“Our church is called to serve a community that houses both the undocumented on one hand and the border patrol and the other,” Miller wrote. “They are both our neighbors; how do we love both?”
Arizona pastors had a wide range of opinions similar to national leaders, Miller wrote.
“We are attempting to walk the line between solidarity with those hurt by our state’s policies, and our responsibilities as hosts,” Miller wrote. “We do not have the option to boycott our own state’s policies– not cleanly–despite our discomfort with them. So we are finding ourselves in the middle.”
Some leaders argued that the event could be “an opportunity for social witness and denominational learning,” similar to what the Unitarians had done.
There would also be serious financial consequences to canceling. According to the Mennonite Church USA website page discussing the 2013 convention decision, they faced losing estimated $500,000 which “would likely require significant reduction of our current staff and would make it very difficult to move ahead with the 11 commitments we have made to help us become a more anti-racist church and to work at the immigration problems in our national context.”
Significant arguments against supporting the state by coming were also made. Some Hispanic church members didn’t think they’ll feel personally safe at the convention.
“It is unsustainable for us to meet as the whole body of Christ in a place where some of our members could be harassed and perhaps persecuted for the immigration status,” Miller wrote. “We also take it seriously to commit denominational resources to a place where injustice is practiced.”
“There was a large and extensive re-processing of the decision with passionate debate on all sides,” Miller wrote. “This was a painful decision to those who are most affected, and continues to be.”
Some delegates pulled out and a few congregations like Dallas based Iglesia Menonita Monte Horeb officially decided not to send representatives. There’s no official tally of how many people stayed away, but several delegates cautiously estimated that convention participation was down by about 25% for a variety of reasons.
“Some of this is boycott,” Miller wrote. “Some of this is churches not wanting to/not able to expend the money to come to a western site as has been seen in previous conventions. Some of this is ‘Phoenix? July? No thanks.’”
Delegates said that discussion of a secondary meeting site with video links to Phoenix died because of either from lack of interest or concerns about creating a “separate and unequal experience.”
Now those attending from July 1 to July 5 faced the challenge of how to balance the competing views of the church and the local community they hoped to reach out to.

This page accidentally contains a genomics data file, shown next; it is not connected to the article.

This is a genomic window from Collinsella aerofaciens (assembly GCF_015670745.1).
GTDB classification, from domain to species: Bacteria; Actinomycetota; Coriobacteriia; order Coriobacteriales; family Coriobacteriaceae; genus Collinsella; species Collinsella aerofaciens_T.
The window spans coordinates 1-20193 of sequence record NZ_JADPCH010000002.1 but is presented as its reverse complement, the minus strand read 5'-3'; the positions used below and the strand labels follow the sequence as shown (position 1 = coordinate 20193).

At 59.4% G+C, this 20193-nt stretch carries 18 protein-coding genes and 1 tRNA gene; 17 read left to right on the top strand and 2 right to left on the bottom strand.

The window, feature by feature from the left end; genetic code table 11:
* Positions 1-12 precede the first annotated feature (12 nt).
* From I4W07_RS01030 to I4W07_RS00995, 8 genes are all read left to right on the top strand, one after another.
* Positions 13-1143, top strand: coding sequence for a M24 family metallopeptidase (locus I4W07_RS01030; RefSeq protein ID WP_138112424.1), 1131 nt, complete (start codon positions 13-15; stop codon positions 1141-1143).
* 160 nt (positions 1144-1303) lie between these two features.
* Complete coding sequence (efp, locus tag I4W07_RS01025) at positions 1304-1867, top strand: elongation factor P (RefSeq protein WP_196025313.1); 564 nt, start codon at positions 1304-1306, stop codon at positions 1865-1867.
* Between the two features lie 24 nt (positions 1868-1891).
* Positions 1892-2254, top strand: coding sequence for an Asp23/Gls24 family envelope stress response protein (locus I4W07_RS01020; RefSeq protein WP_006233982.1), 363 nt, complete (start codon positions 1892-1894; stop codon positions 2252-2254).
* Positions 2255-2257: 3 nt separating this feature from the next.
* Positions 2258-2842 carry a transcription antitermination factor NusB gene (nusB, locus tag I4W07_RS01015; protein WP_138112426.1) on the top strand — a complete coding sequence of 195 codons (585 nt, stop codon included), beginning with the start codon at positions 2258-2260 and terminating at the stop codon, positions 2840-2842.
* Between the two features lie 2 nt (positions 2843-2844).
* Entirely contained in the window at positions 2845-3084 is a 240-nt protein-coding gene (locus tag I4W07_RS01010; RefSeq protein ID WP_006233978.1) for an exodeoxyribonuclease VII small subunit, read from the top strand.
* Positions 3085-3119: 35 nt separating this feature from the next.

“While I respect the boycott, I just struggle with the impression that, that’s the only way to be in the solidarity and even if I want to, and sometimes I do, want to boycott my state, I can’t,” Miller said when I asked him about his observations during the first few days of the convention. “I’m here and this is where I am supposed to be.”
Yet the issues were kept by empty chairs on the worship stage that made a visual reminder of church members that had stayed away because of personal fears or support for solidarity.
“They are saying, these are the Hispanic brothers and sisters who don’t feel safe to come; these are the people who in conscience are absent in themselves; these are the people of all races and creeds who are made afraid by the environment that has developed here,” Miller said. “And as painful as that it is to hear as an Arizonan, it is something I understand.”
In a week with temperatures well over 100 all day and all night, Miller said he was watching many people who’d never been to Arizona get to know the state.
“Just the geography is completely unlike anything, anywhere else,” Miller said. “Then to overlay that foreignness with the circumstance of the immigration and all of that they’ve heard mostly good and bad about Arizona; it’s an interesting mix.”
In addition to lectures, plays and experiencing temperatures over 112 degrees for most of the week, nearly 200 people signed up to participate in border learning tours through Borderlinks.
“Inside the all air conditioned convention center is not all that real, relative to what’s out there either,” Miller said. “But I mean it is encouraging to have people that are really engaged in the conversation, engage on what’s there, I mean really willing to talk.”
Enjoyed the company of an Ohio Mennonite Church Youth Group as they visited my office while in town for a convention. pic.twitter.com/MQn1jyIgNc
— Joe Arpaio (@RealSheriffJoe) July 2, 2013
That willingness to talk extended past local advocacy groups to include local officials law enforcement, including the youth group from Ohio’s Kidron Mennonite Church who met with Maricopa County Sheriff Joe Arpaio.
Afterwards Sheriff Arpaio tweeted a photo where he posed with the smiling teenagers identified as convention participants and the image led to backlash from other delegates and local advocacy groups.
Some saw Arpaio’s actions as exploitative and were uncomfortable with the church being linked to any law enforcement group. Others were concerned about how it could be perceived by Latinos within the church who were already feeling alienated – and to the outside community.
Houston Pastor Marty Troyer pointed out the that elements of racial privilege were involved fact that while some church members felt confident meeting with Arpaio and other local officials, other church members feared even entering the state and said that both issues should be part of the continuing discussion on racial issues within the church.
On the last day of the convention, Friday, July 5th, final worship services culminated in a peace walk.